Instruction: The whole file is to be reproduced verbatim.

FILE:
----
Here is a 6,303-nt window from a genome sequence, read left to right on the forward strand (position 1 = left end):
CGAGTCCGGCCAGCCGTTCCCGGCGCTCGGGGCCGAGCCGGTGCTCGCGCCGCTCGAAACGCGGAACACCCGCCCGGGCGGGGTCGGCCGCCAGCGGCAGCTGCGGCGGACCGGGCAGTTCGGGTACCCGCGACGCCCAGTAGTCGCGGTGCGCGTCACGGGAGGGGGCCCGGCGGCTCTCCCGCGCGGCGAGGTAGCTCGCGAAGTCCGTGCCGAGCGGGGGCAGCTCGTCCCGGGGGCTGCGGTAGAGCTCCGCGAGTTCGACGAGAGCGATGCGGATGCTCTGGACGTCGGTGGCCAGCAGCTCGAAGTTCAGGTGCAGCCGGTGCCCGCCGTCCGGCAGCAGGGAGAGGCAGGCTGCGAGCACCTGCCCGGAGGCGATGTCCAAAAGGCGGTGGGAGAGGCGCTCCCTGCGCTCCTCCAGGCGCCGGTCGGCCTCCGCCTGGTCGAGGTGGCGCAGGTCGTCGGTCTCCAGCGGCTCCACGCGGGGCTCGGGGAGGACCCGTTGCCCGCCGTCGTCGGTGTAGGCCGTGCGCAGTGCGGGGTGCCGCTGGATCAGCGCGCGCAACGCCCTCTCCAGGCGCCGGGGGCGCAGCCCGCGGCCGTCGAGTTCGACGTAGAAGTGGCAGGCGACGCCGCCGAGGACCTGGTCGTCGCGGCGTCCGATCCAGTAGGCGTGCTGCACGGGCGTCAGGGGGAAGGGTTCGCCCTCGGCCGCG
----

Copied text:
Here is a 6,303-nt window from a genome sequence, read left to right on the forward strand (position 1 = left end):
CGAGTCCGGCCAGCCGTTCCCGGCGCTCGGGGCCGAGCCGGTGCTCGCGCCGCTCGAAACGCGGAACACCCGCCCGGGCGGGGTCGGCCGCCAGCGGCAGCTGCGGCGGACCGGGCAGTTCGGGTACCCGCGACGCCCAGTAGTCGCGGTGCGCGTCACGGGAGGGGGCCCGGCGGCTCTCCCGCGCGGCGAGGTAGCTCGCGAAGTCCGTGCCGAGCGGGGGCAGCTCGTCCCGGGGGCTGCGGTAGAGCTCCGCGAGTTCGACGAGAGCGATGCGGATGCTCTGGACGTCGGTGGCCAGCAGCTCGAAGTTCAGGTGCAGCCGGTGCCCGCCGTCCGGCAGCAGGGAGAGGCAGGCTGCGAGCACCTGCCCGGAGGCGATGTCCAAAAGGCGGTGGGAGAGGCGCTCCCTGCGCTCCTCCAGGCGCCGGTCGGCCTCCGCCTGGTCGAGGTGGCGCAGGTCGTCGGTCTCCAGCGGCTCCACGCGGGGCTCGGGGAGGACCCGTTGCCCGCCGTCGTCGGTGTAGGCCGTGCGCAGTGCGGGGTGCCGCTGGATCAGCGCGCGCAACGCCCTCTCCAGGCGCCGGGGGCGCAGCCCGCGGCCGTCGAGTTCGACGTAGAAGTGGCAGGCGACGCCGCCGAGGACCTGGTCGTCGCGGCGTCCGATCCAGTAGGCGTGCTGCACGGGCGTCAGGGGGAAGGGTTCGCCCTCGGCCGCG